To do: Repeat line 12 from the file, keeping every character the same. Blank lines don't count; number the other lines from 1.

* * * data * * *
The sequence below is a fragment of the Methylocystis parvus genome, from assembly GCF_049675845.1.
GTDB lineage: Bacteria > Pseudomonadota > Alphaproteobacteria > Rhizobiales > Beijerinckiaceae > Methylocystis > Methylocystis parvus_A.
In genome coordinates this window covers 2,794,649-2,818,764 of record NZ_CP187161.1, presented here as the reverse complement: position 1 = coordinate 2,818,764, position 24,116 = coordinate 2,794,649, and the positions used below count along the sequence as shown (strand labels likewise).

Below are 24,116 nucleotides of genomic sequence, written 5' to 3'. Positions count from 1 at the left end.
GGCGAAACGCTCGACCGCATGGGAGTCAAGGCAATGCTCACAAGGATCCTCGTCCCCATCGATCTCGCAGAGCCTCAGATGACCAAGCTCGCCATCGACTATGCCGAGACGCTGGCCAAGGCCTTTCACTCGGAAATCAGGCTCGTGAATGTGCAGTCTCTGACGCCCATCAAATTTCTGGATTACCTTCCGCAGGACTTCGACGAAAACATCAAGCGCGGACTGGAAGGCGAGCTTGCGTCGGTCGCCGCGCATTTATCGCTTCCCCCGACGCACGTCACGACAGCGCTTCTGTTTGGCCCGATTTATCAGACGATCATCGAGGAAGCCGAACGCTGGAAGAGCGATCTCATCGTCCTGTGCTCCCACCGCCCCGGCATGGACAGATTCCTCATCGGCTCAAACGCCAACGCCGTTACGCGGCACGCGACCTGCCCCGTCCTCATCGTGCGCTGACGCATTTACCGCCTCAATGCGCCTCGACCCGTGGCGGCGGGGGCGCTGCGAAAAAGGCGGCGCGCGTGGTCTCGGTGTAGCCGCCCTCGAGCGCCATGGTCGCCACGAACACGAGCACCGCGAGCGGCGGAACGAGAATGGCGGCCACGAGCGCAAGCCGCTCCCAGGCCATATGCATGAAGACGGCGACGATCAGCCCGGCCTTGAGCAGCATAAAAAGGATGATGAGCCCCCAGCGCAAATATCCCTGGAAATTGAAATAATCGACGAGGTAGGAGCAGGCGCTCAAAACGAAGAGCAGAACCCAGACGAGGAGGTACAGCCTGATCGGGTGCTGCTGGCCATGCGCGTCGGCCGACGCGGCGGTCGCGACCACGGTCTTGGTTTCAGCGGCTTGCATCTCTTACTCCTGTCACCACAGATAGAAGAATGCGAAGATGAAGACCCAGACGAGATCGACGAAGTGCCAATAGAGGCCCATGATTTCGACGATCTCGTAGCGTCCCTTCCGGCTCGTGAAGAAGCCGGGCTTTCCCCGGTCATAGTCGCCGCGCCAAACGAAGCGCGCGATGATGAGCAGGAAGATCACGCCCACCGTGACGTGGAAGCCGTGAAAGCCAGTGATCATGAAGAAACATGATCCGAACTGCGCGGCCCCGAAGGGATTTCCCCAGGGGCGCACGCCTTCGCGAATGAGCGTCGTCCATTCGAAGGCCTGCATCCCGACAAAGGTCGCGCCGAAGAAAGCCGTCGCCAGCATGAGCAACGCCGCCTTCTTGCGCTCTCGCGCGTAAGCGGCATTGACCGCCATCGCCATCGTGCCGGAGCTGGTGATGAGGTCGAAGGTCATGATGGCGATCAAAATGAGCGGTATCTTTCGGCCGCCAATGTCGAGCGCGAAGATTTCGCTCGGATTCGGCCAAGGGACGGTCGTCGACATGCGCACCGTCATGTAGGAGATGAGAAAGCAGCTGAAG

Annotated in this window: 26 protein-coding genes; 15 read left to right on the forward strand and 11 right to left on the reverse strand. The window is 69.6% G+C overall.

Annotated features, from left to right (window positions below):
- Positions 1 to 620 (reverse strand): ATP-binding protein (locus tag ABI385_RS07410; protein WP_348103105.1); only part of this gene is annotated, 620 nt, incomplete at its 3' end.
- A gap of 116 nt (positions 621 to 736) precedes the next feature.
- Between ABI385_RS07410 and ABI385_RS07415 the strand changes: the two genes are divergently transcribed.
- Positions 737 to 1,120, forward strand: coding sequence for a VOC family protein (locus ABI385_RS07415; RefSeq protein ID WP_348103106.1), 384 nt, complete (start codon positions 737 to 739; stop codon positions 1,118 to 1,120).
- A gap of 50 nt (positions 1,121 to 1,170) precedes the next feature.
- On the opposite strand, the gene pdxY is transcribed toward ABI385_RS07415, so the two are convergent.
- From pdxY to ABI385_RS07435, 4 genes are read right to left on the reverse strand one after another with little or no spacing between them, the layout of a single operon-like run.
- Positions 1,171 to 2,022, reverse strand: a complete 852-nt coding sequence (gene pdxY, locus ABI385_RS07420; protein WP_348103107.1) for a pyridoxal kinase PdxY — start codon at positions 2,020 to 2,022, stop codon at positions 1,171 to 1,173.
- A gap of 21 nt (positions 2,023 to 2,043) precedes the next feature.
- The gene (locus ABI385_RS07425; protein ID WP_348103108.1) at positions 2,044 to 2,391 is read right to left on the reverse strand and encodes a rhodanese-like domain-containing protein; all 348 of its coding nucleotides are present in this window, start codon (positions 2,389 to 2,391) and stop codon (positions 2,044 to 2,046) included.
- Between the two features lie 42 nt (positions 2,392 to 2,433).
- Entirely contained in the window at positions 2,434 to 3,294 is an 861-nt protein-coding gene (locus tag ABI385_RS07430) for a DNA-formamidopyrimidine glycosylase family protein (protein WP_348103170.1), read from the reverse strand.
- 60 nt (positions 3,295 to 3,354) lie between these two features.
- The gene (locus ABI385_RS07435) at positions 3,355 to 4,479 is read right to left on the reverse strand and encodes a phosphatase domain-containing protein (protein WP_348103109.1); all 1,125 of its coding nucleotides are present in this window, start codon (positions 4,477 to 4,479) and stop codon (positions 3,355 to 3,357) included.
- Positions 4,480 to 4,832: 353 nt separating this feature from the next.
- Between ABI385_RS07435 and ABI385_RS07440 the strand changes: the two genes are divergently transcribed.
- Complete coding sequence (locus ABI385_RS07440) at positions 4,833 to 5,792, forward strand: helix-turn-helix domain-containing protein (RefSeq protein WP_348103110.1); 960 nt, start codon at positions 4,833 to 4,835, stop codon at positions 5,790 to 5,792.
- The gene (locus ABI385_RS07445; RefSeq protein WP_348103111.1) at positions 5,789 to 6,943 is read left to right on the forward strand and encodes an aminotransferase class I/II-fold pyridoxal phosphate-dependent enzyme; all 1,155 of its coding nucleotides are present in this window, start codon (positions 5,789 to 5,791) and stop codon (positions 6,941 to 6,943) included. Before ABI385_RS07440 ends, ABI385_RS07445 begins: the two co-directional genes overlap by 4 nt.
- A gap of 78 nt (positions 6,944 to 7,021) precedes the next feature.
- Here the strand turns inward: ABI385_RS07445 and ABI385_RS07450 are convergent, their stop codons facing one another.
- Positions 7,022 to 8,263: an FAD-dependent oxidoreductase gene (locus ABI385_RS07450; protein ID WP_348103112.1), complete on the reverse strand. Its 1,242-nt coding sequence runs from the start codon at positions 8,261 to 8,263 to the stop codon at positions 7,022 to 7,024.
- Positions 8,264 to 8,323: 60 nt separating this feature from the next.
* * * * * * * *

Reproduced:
- A gap of 50 nt (positions 1,121 to 1,170) precedes the next feature.